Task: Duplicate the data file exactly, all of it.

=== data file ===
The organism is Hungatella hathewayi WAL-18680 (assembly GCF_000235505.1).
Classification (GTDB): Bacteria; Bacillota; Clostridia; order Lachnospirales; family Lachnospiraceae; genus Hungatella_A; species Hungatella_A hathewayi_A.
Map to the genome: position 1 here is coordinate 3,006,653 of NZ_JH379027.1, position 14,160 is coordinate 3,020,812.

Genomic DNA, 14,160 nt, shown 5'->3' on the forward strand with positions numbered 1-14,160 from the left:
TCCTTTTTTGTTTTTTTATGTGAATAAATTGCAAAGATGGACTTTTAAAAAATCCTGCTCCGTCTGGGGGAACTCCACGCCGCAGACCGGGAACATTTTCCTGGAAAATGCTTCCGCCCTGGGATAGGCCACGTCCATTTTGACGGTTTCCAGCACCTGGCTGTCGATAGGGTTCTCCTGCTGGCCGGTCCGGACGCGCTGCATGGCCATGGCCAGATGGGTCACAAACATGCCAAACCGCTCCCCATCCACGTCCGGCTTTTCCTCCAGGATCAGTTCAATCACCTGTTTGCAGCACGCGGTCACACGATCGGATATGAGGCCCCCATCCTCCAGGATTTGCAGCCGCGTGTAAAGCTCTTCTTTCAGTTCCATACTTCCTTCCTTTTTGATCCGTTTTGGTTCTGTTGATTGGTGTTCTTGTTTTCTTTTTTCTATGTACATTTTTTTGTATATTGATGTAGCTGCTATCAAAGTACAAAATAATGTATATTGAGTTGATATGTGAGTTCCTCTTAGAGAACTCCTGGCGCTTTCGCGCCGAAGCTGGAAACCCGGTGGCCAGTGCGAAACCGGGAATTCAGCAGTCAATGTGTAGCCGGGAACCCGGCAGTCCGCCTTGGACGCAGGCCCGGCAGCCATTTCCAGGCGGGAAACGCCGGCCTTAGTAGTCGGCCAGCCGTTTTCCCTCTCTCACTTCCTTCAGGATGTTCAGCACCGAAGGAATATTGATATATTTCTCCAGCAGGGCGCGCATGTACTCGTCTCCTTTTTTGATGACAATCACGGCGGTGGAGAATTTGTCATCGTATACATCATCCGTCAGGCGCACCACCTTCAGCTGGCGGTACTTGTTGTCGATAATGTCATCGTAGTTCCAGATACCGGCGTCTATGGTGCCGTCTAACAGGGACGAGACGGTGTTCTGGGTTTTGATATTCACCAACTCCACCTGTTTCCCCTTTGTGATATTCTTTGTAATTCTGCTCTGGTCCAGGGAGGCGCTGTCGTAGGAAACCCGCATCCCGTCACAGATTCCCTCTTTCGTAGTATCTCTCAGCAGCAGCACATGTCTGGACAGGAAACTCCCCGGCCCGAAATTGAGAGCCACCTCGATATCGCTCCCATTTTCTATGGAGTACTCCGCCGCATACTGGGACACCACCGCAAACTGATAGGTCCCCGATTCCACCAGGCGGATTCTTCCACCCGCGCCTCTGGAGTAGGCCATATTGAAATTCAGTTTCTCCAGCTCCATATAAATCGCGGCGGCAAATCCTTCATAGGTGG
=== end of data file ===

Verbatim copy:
The organism is Hungatella hathewayi WAL-18680 (assembly GCF_000235505.1).
Classification (GTDB): Bacteria; Bacillota; Clostridia; order Lachnospirales; family Lachnospiraceae; genus Hungatella_A; species Hungatella_A hathewayi_A.
Map to the genome: position 1 here is coordinate 3,006,653 of NZ_JH379027.1, position 14,160 is coordinate 3,020,812.

Genomic DNA, 14,160 nt, shown 5'->3' on the forward strand with positions numbered 1-14,160 from the left:
TCCTTTTTTGTTTTTTTATGTGAATAAATTGCAAAGATGGACTTTTAAAAAATCCTGCTCCGTCTGGGGGAACTCCACGCCGCAGACCGGGAACATTTTCCTGGAAAATGCTTCCGCCCTGGGATAGGCCACGTCCATTTTGACGGTTTCCAGCACCTGGCTGTCGATAGGGTTCTCCTGCTGGCCGGTCCGGACGCGCTGCATGGCCATGGCCAGATGGGTCACAAACATGCCAAACCGCTCCCCATCCACGTCCGGCTTTTCCTCCAGGATCAGTTCAATCACCTGTTTGCAGCACGCGGTCACACGATCGGATATGAGGCCCCCATCCTCCAGGATTTGCAGCCGCGTGTAAAGCTCTTCTTTCAGTTCCATACTTCCTTCCTTTTTGATCCGTTTTGGTTCTGTTGATTGGTGTTCTTGTTTTCTTTTTTCTATGTACATTTTTTTGTATATTGATGTAGCTGCTATCAAAGTACAAAATAATGTATATTGAGTTGATATGTGAGTTCCTCTTAGAGAACTCCTGGCGCTTTCGCGCCGAAGCTGGAAACCCGGTGGCCAGTGCGAAACCGGGAATTCAGCAGTCAATGTGTAGCCGGGAACCCGGCAGTCCGCCTTGGACGCAGGCCCGGCAGCCATTTCCAGGCGGGAAACGCCGGCCTTAGTAGTCGGCCAGCCGTTTTCCCTCTCTCACTTCCTTCAGGATGTTCAGCACCGAAGGAATATTGATATATTTCTCCAGCAGGGCGCGCATGTACTCGTCTCCTTTTTTGATGACAATCACGGCGGTGGAGAATTTGTCATCGTATACATCATCCGTCAGGCGCACCACCTTCAGCTGGCGGTACTTGTTGTCGATAATGTCATCGTAGTTCCAGATACCGGCGTCTATGGTGCCGTCTAACAGGGACGAGACGGTGTTCTGGGTTTTGATATTCACCAACTCCACCTGTTTCCCCTTTGTGATATTCTTTGTAATTCTGCTCTGGTCCAGGGAGGCGCTGTCGTAGGAAACCCGCATCCCGTCACAGATTCCCTCTTTCGTAGTATCTCTCAGCAGCAGCACATGTCTGGACAGGAAACTCCCCGGCCCGAAATTGAGAGCCACCTCGATATCGCTCCCATTTTCTATGGAGTACTCCGCCGCATACTGGGACACCACCGCAAACTGATAGGTCCCCGATTCCACCAGGCGGATTCTTCCACCCGCGCCTCTGGAGTAGGCCATATTGAAATTCAGTTTCTCCAGCTCCATATAAATCGCGGCGGCAAATCCTTCATAGGTGG